Though distinctly thought-provoking, My Life As Ali Thomas are often memorable for creating visuals and lyrics that go hand in hand. “My dear, we found a love that’s lost / Next time, I’ll find someone to love / Who’s gonna love me?” Pie sings on the single. Inspired by nature and the world around them, the band’s music is just as inviting as it is enchanting. The music video for “My Red Golden Sun” sees the band tapping into this signature style in a more natural way. Our music video is set in the forest, because the forest is a special place with magical healing powers,” the band reveals about the idea behind the single’s music video. “So before moving on you gotta heal first and just coming back to the basics, to the rivers, the trees, the sun. With the platforms that we have, we kind of want to help encourage those old values to come back — to be with nature and get out more.  So that was the goal for this video, and we had a lot of fun shooting it!”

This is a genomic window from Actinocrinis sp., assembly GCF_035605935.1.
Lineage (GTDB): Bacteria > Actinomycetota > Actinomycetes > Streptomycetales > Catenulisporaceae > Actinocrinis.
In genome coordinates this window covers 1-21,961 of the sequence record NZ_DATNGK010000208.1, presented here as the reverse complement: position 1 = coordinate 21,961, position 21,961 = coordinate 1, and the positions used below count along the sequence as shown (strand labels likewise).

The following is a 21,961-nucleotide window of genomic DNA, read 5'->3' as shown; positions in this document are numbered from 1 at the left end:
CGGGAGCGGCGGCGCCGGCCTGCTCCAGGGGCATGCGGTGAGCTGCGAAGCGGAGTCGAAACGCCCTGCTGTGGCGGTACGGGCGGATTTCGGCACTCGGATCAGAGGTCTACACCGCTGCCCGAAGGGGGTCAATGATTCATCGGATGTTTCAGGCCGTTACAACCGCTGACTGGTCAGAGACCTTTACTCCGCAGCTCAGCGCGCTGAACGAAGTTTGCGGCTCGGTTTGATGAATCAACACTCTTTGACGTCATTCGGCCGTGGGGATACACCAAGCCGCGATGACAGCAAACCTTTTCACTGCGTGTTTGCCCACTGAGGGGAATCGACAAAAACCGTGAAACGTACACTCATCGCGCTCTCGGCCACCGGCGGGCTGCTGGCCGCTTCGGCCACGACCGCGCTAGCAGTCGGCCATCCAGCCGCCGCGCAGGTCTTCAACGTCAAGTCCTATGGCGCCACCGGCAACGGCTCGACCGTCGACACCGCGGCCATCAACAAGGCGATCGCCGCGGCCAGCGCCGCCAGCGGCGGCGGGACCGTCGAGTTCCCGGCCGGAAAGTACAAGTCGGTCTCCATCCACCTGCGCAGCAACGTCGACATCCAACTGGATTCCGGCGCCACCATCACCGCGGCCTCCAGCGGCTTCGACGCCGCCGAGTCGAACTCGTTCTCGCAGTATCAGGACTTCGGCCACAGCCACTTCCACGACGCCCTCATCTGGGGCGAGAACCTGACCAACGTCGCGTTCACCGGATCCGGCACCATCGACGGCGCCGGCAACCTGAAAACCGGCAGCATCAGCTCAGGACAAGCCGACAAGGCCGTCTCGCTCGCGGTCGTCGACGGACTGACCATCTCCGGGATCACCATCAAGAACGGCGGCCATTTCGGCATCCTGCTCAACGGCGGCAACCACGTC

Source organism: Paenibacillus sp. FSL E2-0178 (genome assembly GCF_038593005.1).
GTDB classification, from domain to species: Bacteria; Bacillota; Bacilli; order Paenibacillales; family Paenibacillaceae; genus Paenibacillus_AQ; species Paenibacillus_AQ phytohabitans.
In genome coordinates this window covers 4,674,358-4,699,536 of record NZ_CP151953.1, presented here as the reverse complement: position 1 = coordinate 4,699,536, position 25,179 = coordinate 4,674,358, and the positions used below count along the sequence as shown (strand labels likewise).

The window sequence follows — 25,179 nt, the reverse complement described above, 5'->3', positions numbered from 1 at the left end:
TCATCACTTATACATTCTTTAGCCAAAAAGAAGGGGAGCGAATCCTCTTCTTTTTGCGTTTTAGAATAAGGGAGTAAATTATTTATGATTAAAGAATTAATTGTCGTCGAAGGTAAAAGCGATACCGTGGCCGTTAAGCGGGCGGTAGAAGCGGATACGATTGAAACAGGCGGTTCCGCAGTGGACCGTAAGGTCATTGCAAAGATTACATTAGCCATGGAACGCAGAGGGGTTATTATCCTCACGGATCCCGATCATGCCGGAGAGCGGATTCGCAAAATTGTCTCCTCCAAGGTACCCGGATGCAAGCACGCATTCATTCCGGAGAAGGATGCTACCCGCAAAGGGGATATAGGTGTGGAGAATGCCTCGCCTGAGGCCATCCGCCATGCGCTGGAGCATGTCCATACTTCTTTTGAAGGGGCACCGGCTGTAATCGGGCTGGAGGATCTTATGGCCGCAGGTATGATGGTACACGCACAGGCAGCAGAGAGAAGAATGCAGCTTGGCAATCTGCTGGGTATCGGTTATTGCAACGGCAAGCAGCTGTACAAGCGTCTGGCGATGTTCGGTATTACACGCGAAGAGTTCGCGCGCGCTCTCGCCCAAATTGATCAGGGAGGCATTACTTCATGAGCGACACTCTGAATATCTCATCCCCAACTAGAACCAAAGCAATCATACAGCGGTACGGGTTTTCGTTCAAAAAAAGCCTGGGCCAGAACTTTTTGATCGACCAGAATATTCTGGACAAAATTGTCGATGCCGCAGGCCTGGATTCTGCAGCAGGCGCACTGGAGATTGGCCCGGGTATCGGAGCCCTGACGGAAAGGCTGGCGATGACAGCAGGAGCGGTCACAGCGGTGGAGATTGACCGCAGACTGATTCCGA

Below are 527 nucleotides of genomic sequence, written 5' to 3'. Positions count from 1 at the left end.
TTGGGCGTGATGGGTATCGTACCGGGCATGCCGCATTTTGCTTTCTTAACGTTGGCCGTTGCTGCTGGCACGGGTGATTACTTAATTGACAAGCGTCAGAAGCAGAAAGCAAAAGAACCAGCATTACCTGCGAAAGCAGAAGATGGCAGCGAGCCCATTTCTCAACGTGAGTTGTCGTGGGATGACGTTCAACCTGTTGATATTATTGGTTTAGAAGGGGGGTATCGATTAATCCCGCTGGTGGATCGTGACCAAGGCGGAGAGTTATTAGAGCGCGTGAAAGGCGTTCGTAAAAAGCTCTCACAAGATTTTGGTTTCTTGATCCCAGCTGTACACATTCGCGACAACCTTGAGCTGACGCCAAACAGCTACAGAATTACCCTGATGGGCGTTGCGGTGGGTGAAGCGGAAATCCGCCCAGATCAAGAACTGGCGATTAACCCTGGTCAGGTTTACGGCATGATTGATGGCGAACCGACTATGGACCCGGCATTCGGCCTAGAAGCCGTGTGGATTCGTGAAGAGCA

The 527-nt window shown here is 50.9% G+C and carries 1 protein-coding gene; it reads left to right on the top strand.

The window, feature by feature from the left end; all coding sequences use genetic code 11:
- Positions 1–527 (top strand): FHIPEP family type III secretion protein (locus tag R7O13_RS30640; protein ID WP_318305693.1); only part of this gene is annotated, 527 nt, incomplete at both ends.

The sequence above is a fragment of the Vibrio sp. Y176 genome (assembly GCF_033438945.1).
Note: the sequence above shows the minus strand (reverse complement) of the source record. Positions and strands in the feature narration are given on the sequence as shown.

While getting back in touch with nature, My Life As Ali Thomas also reflected on their roots in Thailand. While anything an artist does has an influence on their music, the band credits their home country with shaping them to be the musicians they are now. “Anything that we are today has everything to do with how we were brought up, where we grew up, the people we grew up with, the music we grew up listening to. It all comes back out when we write, whether it’s intentional or improvised,” the band explains. “Thailand’s always had a lot of western influences, ever since the ’50s and ’60s — Elvis Presley, The Beatles, Michael Jackson, The Rolling Stones, or even dating back further to early Thai music. Thai music that was considered ‘modern’ at that time adopted a lot of the European ways as well, so I guess it’s hard to explain exactly how our roots as Thais influenced the music we write today, but one thing for sure is that everything is constantly flying around everywhere, in all directions, timelessly, like butterflies in a room, and we’re just scooping and catching what we can.”